Sunday, March 1, 2009

Girls,Women and the Legacy of Mahatma Phule

It is common wisdom that literacy is a reasonably good indicator of development in a society. Increase and distribution of literacy is generally associated with necessary traits of today’s civilization such as modernization, urbanization, industrialization, communication and commerce. For the purpose of census, a person aged seven and above, who can both read and write with any understanding in any language, is treated as literate.

As per the 2001 Census, the overall literacy rate of India is 65.38%. The male literacy rate is 75.96% and female literacy rate is 54.28% Historically, a variety of factors have been found to be responsible for poor female literate rate,viz Gender based inequality, Social discrimination and economic exploitation, Occupation of girl child in domestic chores, Low enrolment of girls in schools, Low retention rate and high dropout rate.

A literacy rate of 54 percent means that there is a long way to go yet for women’s’ literacy in India to get to where it ought to be – a literacy rate of close to 100. But we should still be grateful for where we are in the journey and for the man who began it all, the mahatma of the 19th century who has been some what obscured by time – Mahatma Jyotiba Phule.

Mahatma Jyotiba Phule and his wife Savitribai were remarkable personalities, especially for their times. He started the first school for girls, at Pune, in the year 1848. He advocated Education for women- female students from the downtrodden (Shudras/ Atee Shudras) communities and adults. He started schools. He established institutes like the ‘Pune Female Native Schools’ and the ‘Society for Promoting Education for Mahar, Mangs’.

But of course Pune has forgotten all that. The historical structure where the school functioned was taken over by a builder, demolished and replaced with a commercial complex, but the government has now realised its mistake and wants this piece of history back. The structure was taken over by a builder, demolished and replaced with a commercial complex, but the government has now realised its mistake and wants this piece of history back.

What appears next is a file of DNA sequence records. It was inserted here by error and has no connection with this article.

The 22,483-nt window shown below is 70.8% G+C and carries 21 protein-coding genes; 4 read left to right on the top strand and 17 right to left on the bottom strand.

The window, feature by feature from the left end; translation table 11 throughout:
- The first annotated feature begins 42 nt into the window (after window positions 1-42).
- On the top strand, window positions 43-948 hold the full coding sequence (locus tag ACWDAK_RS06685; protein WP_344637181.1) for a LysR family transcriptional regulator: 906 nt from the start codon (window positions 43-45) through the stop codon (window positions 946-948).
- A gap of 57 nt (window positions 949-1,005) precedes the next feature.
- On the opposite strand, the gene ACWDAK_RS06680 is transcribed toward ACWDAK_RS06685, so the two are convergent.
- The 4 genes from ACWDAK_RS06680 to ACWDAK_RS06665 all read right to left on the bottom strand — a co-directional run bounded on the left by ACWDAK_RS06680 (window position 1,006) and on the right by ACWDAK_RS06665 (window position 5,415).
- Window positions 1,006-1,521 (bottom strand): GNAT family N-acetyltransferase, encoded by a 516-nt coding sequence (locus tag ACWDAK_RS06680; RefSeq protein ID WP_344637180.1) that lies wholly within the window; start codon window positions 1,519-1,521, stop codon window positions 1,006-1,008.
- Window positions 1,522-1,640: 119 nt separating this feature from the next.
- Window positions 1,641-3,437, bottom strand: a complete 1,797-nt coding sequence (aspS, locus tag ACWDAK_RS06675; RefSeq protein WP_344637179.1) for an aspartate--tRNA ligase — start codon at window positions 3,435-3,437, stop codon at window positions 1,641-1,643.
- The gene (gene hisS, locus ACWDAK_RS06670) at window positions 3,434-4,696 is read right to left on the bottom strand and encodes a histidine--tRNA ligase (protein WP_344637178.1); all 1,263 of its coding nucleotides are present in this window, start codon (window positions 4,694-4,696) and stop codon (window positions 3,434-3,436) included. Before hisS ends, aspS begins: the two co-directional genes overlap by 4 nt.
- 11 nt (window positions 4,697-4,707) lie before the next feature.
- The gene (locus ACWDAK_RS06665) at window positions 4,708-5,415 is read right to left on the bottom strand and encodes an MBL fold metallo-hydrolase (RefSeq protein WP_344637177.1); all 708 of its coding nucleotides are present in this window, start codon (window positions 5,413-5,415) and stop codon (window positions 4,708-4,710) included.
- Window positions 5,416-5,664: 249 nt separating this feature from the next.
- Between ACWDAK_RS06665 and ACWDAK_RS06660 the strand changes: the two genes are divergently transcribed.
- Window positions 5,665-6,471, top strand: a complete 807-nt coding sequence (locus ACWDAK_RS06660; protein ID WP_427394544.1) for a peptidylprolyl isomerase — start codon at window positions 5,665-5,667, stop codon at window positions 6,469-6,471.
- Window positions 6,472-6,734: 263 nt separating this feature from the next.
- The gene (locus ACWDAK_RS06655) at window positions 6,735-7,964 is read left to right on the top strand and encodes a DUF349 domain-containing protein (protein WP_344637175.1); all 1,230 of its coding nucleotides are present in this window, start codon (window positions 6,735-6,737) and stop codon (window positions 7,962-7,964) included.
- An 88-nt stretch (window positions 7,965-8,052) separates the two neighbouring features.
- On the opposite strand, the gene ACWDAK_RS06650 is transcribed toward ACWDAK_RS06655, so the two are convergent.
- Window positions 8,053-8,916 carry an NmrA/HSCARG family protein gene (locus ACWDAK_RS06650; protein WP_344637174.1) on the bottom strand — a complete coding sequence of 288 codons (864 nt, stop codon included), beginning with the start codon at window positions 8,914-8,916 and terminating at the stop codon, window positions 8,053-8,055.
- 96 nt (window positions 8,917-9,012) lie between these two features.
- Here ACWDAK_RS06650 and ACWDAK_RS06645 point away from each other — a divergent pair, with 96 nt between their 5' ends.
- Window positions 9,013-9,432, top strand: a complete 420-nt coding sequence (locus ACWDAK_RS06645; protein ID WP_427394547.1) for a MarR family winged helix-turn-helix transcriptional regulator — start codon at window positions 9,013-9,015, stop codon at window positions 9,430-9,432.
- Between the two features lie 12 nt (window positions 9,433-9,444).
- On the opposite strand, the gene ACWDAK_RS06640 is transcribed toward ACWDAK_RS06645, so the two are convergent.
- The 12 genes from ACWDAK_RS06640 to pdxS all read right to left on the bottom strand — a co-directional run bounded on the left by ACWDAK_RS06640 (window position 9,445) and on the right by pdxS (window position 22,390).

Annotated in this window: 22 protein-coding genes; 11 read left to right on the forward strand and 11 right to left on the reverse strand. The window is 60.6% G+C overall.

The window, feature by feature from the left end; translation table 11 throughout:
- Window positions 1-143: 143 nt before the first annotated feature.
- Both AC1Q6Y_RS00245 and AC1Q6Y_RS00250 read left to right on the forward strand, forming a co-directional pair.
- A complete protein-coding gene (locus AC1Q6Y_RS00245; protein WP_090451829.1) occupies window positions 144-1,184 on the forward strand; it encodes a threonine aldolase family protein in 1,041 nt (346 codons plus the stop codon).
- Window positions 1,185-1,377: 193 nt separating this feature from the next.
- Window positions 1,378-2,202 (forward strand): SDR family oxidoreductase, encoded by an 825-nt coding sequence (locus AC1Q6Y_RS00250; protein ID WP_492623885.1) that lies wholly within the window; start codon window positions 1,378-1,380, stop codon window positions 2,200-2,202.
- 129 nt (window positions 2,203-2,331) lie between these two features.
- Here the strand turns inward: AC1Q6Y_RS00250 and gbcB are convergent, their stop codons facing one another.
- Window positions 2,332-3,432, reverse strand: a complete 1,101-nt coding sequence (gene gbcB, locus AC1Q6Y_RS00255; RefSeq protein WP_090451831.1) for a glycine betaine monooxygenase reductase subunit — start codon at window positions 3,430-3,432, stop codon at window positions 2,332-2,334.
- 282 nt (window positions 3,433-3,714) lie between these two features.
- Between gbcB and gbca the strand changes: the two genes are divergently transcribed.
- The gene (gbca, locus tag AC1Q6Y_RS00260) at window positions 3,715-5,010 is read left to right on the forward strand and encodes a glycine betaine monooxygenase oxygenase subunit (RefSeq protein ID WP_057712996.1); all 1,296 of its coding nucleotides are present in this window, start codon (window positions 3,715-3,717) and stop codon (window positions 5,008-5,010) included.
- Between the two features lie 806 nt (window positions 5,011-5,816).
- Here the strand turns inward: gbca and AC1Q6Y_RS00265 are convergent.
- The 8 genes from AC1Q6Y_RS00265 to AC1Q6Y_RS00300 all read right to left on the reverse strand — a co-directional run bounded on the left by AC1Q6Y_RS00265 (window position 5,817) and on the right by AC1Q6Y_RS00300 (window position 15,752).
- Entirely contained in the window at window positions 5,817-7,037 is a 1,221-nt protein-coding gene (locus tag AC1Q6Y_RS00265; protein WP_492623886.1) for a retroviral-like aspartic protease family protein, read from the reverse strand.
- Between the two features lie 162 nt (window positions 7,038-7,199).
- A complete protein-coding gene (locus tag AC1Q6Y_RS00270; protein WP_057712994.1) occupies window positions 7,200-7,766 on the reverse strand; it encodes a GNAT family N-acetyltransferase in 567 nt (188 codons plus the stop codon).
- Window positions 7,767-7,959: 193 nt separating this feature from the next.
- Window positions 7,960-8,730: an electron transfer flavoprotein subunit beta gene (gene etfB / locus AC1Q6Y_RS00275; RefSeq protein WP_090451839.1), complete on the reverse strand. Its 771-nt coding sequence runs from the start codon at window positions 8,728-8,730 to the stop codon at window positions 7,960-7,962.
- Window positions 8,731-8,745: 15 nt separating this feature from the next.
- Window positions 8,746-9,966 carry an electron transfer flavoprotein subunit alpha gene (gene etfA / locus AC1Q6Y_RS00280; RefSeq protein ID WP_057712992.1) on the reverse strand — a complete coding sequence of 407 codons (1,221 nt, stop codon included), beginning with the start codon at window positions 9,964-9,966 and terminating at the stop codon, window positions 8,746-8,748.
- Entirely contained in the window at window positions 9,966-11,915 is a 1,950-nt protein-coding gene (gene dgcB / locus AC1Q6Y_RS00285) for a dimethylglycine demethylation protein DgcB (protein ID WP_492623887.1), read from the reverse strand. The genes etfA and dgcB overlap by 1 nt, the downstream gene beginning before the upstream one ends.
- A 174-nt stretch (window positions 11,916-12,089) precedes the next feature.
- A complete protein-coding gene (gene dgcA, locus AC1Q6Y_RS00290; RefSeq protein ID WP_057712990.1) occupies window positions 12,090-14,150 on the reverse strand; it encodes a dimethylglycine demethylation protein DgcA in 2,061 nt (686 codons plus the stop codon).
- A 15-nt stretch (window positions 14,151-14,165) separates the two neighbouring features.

More importantly or equally importantly, he engaged in his education at home too. Jotirao prepared his wife Savitribai to teach in the girls’ school, with a view to educating the women first, in order to bring in the value of equality at home. Savitribai had to face bitter opposition from the orthodox society of the time for teaching girls and people from the underprivileged groups in the school. Despite this bitter opposition, Jotirao and Savitribai continued their work with sincerity.

Interestingly, Mahatma Phule nurtured a favourable perspective on the British Rule in India because he thought it at least introduced the modern notions of justice and equality into the Indian society. Phule vehemently advocated widow-remarriage and even got a home built for housing upper caste widows during 1854. In order to set an example before the people, he opened his own house and let all make use of the well water without any prejudice. Similarly he started the infanticide prevention centre (’Balhatya Pratibandhak Griha’) for infants born to hapless widows because of their deviant behaviour or exploitation.


Considering the legacy that Mahatma Phule has left; grappling with issues that we have still not resolved more than 125 years after his death in 1890, he could have deserved better name recognition than having the building from where he ran his school for the education of the girl child being demolished by a nameless builder. May be Aamir Khan can add some other slices to his campaign to the defacing and destruction of historical monuments and give his legacy a facelift!

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